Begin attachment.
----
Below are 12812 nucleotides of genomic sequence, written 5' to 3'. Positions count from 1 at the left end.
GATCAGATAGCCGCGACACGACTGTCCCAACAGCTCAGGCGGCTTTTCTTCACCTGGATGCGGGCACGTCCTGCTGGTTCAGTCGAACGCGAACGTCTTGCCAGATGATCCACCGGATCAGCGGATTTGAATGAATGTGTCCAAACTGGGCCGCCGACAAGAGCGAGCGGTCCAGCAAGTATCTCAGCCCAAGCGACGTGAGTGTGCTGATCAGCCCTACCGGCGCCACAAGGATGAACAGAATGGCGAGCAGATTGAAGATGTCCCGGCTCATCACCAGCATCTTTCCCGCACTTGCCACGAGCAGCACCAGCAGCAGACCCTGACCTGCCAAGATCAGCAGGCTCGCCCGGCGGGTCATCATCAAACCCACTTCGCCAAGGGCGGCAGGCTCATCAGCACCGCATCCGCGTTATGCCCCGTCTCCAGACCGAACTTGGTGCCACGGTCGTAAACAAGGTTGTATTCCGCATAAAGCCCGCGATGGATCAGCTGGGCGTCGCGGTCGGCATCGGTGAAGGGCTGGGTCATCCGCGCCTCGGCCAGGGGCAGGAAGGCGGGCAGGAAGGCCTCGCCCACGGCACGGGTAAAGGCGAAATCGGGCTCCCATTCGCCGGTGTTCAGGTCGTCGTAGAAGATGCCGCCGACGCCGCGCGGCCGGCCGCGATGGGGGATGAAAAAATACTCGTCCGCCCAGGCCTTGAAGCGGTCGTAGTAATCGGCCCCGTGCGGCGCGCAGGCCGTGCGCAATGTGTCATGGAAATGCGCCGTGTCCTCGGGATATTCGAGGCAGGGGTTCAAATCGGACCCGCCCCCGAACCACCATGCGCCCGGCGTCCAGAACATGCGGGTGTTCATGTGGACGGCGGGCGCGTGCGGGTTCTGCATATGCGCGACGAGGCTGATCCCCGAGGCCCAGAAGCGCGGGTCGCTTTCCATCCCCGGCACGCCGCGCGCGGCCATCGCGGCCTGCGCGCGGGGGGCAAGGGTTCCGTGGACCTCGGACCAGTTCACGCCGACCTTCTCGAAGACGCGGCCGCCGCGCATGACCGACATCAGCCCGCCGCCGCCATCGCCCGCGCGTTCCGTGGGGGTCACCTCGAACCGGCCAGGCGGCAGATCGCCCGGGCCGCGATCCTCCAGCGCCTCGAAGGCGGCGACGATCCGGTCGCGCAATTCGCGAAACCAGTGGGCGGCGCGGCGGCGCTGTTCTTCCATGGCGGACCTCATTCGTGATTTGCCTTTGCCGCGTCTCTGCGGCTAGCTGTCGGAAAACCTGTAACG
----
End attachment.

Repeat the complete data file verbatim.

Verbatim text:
Below are 12812 nucleotides of genomic sequence, written 5' to 3'. Positions count from 1 at the left end.
GATCAGATAGCCGCGACACGACTGTCCCAACAGCTCAGGCGGCTTTTCTTCACCTGGATGCGGGCACGTCCTGCTGGTTCAGTCGAACGCGAACGTCTTGCCAGATGATCCACCGGATCAGCGGATTTGAATGAATGTGTCCAAACTGGGCCGCCGACAAGAGCGAGCGGTCCAGCAAGTATCTCAGCCCAAGCGACGTGAGTGTGCTGATCAGCCCTACCGGCGCCACAAGGATGAACAGAATGGCGAGCAGATTGAAGATGTCCCGGCTCATCACCAGCATCTTTCCCGCACTTGCCACGAGCAGCACCAGCAGCAGACCCTGACCTGCCAAGATCAGCAGGCTCGCCCGGCGGGTCATCATCAAACCCACTTCGCCAAGGGCGGCAGGCTCATCAGCACCGCATCCGCGTTATGCCCCGTCTCCAGACCGAACTTGGTGCCACGGTCGTAAACAAGGTTGTATTCCGCATAAAGCCCGCGATGGATCAGCTGGGCGTCGCGGTCGGCATCGGTGAAGGGCTGGGTCATCCGCGCCTCGGCCAGGGGCAGGAAGGCGGGCAGGAAGGCCTCGCCCACGGCACGGGTAAAGGCGAAATCGGGCTCCCATTCGCCGGTGTTCAGGTCGTCGTAGAAGATGCCGCCGACGCCGCGCGGCCGGCCGCGATGGGGGATGAAAAAATACTCGTCCGCCCAGGCCTTGAAGCGGTCGTAGTAATCGGCCCCGTGCGGCGCGCAGGCCGTGCGCAATGTGTCATGGAAATGCGCCGTGTCCTCGGGATATTCGAGGCAGGGGTTCAAATCGGACCCGCCCCCGAACCACCATGCGCCCGGCGTCCAGAACATGCGGGTGTTCATGTGGACGGCGGGCGCGTGCGGGTTCTGCATATGCGCGACGAGGCTGATCCCCGAGGCCCAGAAGCGCGGGTCGCTTTCCATCCCCGGCACGCCGCGCGCGGCCATCGCGGCCTGCGCGCGGGGGGCAAGGGTTCCGTGGACCTCGGACCAGTTCACGCCGACCTTCTCGAAGACGCGGCCGCCGCGCATGACCGACATCAGCCCGCCGCCGCCATCGCCCGCGCGTTCCGTGGGGGTCACCTCGAACCGGCCAGGCGGCAGATCGCCCGGGCCGCGATCCTCCAGCGCCTCGAAGGCGGCGACGATCCGGTCGCGCAATTCGCGAAACCAGTGGGCGGCGCGGCGGCGCTGTTCTTCCATGGCGGACCTCATTCGTGATTTGCCTTTGCCGCGTCTCTGCGGCTAGCTGTCGGAAAACCTGTAACG